Australian Boomers head coach Andrej Lemanis has revealed that Andrew Bogut was struggling to walk after Game 1 of the recent Olympic Qualifying series against New Zealand and believes the NBA Champion’s dominant performance in Game 2 was nothing short of amazing.
Speaking at the annual Pete’s Bar Basketball luncheon in Melbourne yesterday alongside Opals head coach Brendan Joyce, Lemanis offered some incredible behind-the-scenes insight into Bogut’s inspirational effort.
“It was one of the more impressive mental applications of doing what it takes to play that I’ve ever been associated with,” Lemanis said.
Competing with the National Team shortly after wrapping a gruelling championship campaign with the Golden State Warriors, Bogut’s involvement had lifted the Boomers camp ahead of the New Zealand series.
“We rocked into practice that first day in Croatia and Andrew dominated practice,” Lemanis said.
“Just walking out of practice you could see the confidence that his involvement had given to the rest of the group. Guys were like ‘geez he makes a difference’ and ‘having him back there helps’. He was an inspiration to the rest of the group.”
Unfortunately, however, the big fella tweaked his back during a training session in Europe. He wasn’t the first player to get hurt by a Nathan Jawai screen and he certainly won’t be the last.
Lemanis revealed that Bogut hurt himself again at practice in Melbourne ahead of the big #Homecoming Game at Rod Laver Arena and that there were some question marks around whether he would even play in that game.
“He played because it meant so much for him to be playing with his mates, to be playing in Melbourne and to be wearing the green and gold singlet again,” Lemanis said.
During that game Bogut re-aggravated his back injury after attempting to take a charge on Tall Black Mika Vukona. The injury left him largely incapacitated post-game.
“After the game he was really struggling to walk,” Lemanis told the Pete’s Bar Luncheon.
“We woke up on the Sunday morning to the news that Andrew couldn’t get out of bed. Basically our medical staff said ‘he’s done, there’s no way that he’s going to be able to play in Game 2’.”
Bogut stayed in Melbourne for treatment and scans while the Boomers flew to New Zealand for Game 2.
“He was ok to play with pain but he wanted to make sure that nothing was going to be damaged,” Lemanis said.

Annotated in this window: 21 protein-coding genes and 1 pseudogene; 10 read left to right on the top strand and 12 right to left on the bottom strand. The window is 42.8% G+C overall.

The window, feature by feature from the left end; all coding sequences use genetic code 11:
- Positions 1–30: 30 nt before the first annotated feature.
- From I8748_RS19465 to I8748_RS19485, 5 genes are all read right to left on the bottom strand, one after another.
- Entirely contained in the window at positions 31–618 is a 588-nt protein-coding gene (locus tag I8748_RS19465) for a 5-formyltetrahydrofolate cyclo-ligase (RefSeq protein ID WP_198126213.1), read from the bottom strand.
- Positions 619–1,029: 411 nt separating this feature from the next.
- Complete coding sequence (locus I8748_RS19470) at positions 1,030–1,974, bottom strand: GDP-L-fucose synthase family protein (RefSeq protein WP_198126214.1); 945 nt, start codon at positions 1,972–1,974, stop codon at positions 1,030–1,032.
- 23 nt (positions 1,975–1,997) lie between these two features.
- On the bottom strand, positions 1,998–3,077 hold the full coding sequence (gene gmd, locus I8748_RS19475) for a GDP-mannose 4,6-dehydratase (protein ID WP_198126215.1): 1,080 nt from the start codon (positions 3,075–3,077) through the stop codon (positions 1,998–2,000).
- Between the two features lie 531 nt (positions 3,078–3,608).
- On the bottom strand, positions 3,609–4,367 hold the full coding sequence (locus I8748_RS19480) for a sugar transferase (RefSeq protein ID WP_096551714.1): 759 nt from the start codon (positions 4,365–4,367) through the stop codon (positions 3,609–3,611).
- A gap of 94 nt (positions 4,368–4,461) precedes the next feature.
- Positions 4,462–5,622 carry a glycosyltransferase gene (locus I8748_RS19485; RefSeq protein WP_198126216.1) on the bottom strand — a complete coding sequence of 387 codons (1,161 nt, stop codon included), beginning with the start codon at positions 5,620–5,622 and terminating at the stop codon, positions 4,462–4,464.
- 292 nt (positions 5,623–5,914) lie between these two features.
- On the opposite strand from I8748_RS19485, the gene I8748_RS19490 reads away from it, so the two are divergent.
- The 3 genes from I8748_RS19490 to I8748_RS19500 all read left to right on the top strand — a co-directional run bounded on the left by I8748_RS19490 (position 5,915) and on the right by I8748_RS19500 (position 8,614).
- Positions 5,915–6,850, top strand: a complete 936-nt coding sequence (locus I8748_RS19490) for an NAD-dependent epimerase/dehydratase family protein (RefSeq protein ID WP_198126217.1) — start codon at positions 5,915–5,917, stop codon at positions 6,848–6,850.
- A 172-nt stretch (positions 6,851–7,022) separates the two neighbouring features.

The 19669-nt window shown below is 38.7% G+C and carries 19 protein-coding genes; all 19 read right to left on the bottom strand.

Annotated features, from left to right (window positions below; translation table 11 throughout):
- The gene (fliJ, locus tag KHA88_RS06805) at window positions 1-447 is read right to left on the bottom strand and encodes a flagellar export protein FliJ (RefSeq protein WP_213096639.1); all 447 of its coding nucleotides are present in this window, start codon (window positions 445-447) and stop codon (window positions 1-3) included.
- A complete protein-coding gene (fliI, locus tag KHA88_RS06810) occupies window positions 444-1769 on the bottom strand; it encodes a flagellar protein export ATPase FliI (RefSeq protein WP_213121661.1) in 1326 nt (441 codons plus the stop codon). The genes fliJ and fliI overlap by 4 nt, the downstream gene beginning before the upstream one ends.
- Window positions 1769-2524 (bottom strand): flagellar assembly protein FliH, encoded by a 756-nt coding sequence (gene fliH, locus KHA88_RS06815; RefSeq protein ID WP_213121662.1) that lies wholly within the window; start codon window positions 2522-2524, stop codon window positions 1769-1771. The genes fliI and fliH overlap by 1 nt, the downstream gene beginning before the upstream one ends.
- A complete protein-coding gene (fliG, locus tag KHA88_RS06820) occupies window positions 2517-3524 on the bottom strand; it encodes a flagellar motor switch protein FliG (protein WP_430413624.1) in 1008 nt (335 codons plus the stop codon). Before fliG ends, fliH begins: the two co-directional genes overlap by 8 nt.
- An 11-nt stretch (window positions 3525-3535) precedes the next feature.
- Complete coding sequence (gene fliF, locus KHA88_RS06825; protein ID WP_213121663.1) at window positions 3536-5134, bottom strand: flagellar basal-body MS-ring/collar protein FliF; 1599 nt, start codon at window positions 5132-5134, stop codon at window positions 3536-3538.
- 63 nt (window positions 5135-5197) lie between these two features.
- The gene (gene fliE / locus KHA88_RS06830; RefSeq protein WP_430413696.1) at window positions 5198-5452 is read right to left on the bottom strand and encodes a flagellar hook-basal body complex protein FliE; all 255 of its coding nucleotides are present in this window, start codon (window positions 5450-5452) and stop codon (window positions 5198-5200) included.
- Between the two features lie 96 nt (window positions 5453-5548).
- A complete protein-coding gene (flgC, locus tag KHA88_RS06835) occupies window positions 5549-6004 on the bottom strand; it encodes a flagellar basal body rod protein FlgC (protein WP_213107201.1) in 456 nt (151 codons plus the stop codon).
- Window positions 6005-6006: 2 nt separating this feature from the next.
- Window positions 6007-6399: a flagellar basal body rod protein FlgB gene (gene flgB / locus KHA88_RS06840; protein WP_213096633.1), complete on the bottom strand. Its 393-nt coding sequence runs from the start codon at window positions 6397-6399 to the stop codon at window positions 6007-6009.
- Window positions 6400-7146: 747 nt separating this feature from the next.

At that stage the Boomers were preparing for the challenge of closing out the series without their NBA Champion.
Lemanis explained that he chatted to Bogut on the phone in the hope of flying him across the ditch just to be around the group.
“I spoke to him from New Zealand on the Monday and said ‘listen mate I have no expectation that you’re going to play – the medical staff have told me that there’s no way that you can play – but you are an inspirational leader of this group if you could just find the energy to just get on the plane and be with your team-mates I think they’d really appreciate that’.”
But Bogut wasn’t interested in sitting on the sidelines, not with a spot at the Rio Olympics on the line.
“I’m coming over and I’m going to play,” he told Lemanis.
Music to his coach’s ears.
“I was like: ‘OK, let’s do that then, let’s go with that plan, that one sounds much better,” Lemanis laughed.
Bogut arrived in New Zealand at 1:00am the night before Game 2 and presented ready to play come game time. Prior to tip off, Lemanis warned the squad against complacency and stressed the dangers of playing the Kiwis on their home turf.
“I finished what I thought was a fantastic speech and stood up for the hands in,” he explained.
“Then Andrew said ‘let’s just kill these guy’. I was like: ‘yeah, cool, let’s go with that plan then’.”
Bogut did exactly that, scoring 10 points, grabbing 10 rebounds and swatting 3 shots in the Boomers’ comfortable 89-79 win.
Team-mate Matthew Dellavedova told media at the time that Bogut’s presence was a major motivating factor for the group.
“It definitely fired up the boys because he was putting his body on the line to play,” Delly said. “Especially early on, getting a few buckets and blocks.”
“Then to start the second half like he did, really gave us an emotional boost and it’s just great to be playing out there with him.”
As well as providing a welcome offensive punch inside (and some trademark cunning), Bogut was his usual intimidating self on defense.
“He was inspirational the way he played,” Lemanis reflected yesterday.
“It really meant a lot to him. Particularly for someone who has taken a lot of shit over time with people questioning how much he values playing for Australia.
“He’s always been injured. He’s had some horrific injuries. To be with him and to see the professional that he is, and how much he values playing for Australia, that was great.”